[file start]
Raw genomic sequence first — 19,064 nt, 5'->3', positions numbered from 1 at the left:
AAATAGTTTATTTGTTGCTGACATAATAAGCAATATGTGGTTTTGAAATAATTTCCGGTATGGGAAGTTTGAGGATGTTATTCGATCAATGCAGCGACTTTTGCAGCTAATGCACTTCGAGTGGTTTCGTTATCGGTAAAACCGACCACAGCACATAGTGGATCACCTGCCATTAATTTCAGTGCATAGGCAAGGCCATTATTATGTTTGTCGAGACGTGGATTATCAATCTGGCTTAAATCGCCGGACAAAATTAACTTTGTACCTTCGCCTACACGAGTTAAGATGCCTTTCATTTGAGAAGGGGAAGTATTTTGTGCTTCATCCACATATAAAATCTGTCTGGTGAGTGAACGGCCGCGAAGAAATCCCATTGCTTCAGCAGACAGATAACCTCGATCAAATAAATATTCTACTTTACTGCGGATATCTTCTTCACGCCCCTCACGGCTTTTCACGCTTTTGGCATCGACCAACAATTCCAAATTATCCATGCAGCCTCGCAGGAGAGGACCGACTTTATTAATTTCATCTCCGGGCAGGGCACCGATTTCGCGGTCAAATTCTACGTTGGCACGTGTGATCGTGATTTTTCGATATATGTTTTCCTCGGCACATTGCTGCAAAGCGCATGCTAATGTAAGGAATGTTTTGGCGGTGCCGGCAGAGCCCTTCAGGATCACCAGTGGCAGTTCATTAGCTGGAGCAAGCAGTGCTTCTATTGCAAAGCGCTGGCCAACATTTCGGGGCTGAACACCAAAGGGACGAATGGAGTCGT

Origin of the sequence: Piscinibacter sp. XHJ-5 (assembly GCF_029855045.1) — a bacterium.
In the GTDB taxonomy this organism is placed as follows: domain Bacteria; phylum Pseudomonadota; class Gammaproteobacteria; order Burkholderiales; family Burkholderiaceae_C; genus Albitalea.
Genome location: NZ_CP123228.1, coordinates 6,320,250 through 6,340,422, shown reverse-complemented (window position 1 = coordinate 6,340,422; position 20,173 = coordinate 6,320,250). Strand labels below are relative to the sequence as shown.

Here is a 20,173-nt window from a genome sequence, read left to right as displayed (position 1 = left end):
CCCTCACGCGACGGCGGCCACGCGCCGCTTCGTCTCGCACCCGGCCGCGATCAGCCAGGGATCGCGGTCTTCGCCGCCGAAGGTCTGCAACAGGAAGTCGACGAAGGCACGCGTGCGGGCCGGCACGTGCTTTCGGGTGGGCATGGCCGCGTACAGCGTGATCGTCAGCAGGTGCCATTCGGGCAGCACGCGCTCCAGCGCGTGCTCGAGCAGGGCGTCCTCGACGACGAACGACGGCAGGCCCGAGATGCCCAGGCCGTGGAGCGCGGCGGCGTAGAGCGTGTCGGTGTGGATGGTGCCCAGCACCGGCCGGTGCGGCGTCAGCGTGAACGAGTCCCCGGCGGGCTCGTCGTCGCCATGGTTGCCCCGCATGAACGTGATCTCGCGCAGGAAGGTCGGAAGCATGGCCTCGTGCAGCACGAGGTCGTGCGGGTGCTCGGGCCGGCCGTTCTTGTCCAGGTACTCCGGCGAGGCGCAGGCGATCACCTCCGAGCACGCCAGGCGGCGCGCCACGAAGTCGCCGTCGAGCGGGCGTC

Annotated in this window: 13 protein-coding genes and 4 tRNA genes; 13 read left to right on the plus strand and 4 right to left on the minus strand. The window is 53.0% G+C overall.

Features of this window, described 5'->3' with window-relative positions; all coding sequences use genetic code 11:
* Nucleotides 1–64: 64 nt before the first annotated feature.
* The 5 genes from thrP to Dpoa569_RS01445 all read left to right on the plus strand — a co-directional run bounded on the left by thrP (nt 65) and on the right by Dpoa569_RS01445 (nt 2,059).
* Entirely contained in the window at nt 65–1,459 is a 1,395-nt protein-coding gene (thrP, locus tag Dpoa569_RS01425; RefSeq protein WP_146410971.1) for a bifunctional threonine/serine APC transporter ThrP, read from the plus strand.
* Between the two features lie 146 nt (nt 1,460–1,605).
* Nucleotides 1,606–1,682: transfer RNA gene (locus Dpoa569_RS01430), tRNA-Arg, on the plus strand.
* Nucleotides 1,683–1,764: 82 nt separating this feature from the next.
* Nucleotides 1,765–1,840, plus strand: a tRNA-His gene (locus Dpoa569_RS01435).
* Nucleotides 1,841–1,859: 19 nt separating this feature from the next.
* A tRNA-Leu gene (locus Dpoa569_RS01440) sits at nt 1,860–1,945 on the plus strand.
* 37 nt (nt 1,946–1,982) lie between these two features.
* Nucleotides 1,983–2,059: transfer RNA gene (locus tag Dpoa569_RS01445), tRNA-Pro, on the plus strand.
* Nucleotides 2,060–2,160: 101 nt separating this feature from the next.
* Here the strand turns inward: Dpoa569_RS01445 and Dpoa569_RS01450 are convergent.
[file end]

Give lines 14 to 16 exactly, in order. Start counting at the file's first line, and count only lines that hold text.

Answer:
* Nucleotides 1,606–1,682: transfer RNA gene (locus Dpoa569_RS01430), tRNA-Arg, on the plus strand.
* Nucleotides 1,683–1,764: 82 nt separating this feature from the next.
* Nucleotides 1,765–1,840, plus strand: a tRNA-His gene (locus Dpoa569_RS01435).